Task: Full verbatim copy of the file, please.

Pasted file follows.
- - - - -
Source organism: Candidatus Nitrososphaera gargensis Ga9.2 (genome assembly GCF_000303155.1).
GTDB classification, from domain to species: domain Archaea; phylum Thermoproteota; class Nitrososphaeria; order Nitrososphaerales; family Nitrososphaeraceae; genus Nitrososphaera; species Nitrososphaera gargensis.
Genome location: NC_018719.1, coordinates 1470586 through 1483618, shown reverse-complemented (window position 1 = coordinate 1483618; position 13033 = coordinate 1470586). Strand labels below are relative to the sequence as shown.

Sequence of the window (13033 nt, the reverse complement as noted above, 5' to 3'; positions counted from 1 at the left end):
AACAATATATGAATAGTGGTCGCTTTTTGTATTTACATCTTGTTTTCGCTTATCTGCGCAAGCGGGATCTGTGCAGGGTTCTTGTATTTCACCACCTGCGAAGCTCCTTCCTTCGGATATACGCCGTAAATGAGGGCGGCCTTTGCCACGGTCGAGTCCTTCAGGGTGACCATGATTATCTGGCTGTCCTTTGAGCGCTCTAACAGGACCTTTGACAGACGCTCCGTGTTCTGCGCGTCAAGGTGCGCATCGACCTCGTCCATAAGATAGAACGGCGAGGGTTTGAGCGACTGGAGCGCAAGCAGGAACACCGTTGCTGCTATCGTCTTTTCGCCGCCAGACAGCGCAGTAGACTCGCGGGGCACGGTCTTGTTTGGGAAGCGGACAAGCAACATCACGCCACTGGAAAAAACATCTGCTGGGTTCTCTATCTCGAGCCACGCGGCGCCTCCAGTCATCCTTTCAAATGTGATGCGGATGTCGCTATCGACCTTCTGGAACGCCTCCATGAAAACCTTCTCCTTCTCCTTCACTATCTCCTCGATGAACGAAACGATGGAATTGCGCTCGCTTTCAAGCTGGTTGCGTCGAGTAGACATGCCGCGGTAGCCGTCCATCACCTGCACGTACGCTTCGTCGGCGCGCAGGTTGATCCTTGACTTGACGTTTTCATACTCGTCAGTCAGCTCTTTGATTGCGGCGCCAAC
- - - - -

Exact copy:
Source organism: Candidatus Nitrososphaera gargensis Ga9.2 (genome assembly GCF_000303155.1).
GTDB classification, from domain to species: domain Archaea; phylum Thermoproteota; class Nitrososphaeria; order Nitrososphaerales; family Nitrososphaeraceae; genus Nitrososphaera; species Nitrososphaera gargensis.
Genome location: NC_018719.1, coordinates 1470586 through 1483618, shown reverse-complemented (window position 1 = coordinate 1483618; position 13033 = coordinate 1470586). Strand labels below are relative to the sequence as shown.

Sequence of the window (13033 nt, the reverse complement as noted above, 5' to 3'; positions counted from 1 at the left end):
AACAATATATGAATAGTGGTCGCTTTTTGTATTTACATCTTGTTTTCGCTTATCTGCGCAAGCGGGATCTGTGCAGGGTTCTTGTATTTCACCACCTGCGAAGCTCCTTCCTTCGGATATACGCCGTAAATGAGGGCGGCCTTTGCCACGGTCGAGTCCTTCAGGGTGACCATGATTATCTGGCTGTCCTTTGAGCGCTCTAACAGGACCTTTGACAGACGCTCCGTGTTCTGCGCGTCAAGGTGCGCATCGACCTCGTCCATAAGATAGAACGGCGAGGGTTTGAGCGACTGGAGCGCAAGCAGGAACACCGTTGCTGCTATCGTCTTTTCGCCGCCAGACAGCGCAGTAGACTCGCGGGGCACGGTCTTGTTTGGGAAGCGGACAAGCAACATCACGCCACTGGAAAAAACATCTGCTGGGTTCTCTATCTCGAGCCACGCGGCGCCTCCAGTCATCCTTTCAAATGTGATGCGGATGTCGCTATCGACCTTCTGGAACGCCTCCATGAAAACCTTCTCCTTCTCCTTCACTATCTCCTCGATGAACGAAACGATGGAATTGCGCTCGCTTTCAAGCTGGTTGCGTCGAGTAGACATGCCGCGGTAGCCGTCCATCACCTGCACGTACGCTTCGTCGGCGCGCAGGTTGATCCTTGACTTGACGTTTTCATACTCGTCAGTCAGCTCTTTGATTGCGGCGCCAAC